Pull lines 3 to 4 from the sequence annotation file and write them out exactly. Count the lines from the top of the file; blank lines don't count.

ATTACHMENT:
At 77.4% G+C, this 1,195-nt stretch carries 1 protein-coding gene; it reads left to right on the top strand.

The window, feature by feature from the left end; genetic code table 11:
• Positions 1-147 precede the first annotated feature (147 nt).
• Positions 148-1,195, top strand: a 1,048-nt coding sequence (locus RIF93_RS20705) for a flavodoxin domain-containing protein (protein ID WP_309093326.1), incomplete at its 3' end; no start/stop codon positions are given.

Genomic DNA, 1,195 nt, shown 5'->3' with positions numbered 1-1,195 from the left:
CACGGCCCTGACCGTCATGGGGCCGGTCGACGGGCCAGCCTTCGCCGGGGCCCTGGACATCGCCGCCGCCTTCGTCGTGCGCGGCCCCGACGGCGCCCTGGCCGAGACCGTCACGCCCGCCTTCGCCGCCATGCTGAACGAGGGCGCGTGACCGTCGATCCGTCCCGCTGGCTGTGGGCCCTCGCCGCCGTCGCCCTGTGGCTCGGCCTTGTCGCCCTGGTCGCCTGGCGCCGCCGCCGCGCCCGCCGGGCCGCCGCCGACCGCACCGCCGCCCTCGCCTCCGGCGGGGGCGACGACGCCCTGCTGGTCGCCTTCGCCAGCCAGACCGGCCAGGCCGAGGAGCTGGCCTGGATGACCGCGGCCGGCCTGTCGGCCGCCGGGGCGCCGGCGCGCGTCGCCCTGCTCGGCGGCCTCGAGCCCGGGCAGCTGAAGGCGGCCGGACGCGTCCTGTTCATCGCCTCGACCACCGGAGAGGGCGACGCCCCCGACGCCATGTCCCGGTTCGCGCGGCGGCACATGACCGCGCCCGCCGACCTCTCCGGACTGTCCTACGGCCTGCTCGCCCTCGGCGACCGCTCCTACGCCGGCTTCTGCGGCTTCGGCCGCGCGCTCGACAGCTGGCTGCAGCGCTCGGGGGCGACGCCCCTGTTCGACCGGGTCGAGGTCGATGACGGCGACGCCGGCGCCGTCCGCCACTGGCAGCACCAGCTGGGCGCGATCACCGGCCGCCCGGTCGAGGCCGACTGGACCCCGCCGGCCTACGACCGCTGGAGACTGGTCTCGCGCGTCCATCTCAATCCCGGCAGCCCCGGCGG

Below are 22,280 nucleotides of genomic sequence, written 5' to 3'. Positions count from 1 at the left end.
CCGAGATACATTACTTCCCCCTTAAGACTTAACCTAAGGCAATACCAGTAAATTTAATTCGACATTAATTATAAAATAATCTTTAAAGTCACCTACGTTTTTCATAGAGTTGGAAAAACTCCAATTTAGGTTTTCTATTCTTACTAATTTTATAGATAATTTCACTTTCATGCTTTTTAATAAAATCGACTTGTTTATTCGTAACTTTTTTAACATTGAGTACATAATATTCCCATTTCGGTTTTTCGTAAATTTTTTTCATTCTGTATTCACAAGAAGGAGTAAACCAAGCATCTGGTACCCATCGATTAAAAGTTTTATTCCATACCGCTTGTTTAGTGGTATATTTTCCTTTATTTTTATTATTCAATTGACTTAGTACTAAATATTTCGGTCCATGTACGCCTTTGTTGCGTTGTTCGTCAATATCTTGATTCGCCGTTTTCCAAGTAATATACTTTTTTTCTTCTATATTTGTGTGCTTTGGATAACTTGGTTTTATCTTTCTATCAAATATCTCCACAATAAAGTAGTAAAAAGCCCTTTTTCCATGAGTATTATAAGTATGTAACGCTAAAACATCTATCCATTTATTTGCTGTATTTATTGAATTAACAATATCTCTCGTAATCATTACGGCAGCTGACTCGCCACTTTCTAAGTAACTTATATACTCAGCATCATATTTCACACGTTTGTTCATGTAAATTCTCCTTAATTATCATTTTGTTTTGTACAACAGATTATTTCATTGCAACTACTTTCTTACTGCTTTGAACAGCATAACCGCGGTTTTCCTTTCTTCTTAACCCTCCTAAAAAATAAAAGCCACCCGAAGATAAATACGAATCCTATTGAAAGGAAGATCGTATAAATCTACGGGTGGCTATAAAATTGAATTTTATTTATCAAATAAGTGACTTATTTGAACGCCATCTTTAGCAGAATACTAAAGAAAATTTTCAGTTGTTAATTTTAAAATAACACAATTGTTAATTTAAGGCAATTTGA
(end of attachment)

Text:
• Positions 1-147 precede the first annotated feature (147 nt).
• Positions 148-1,195, top strand: a 1,048-nt coding sequence (locus RIF93_RS20705) for a flavodoxin domain-containing protein (protein ID WP_309093326.1), incomplete at its 3' end; no start/stop codon positions are given.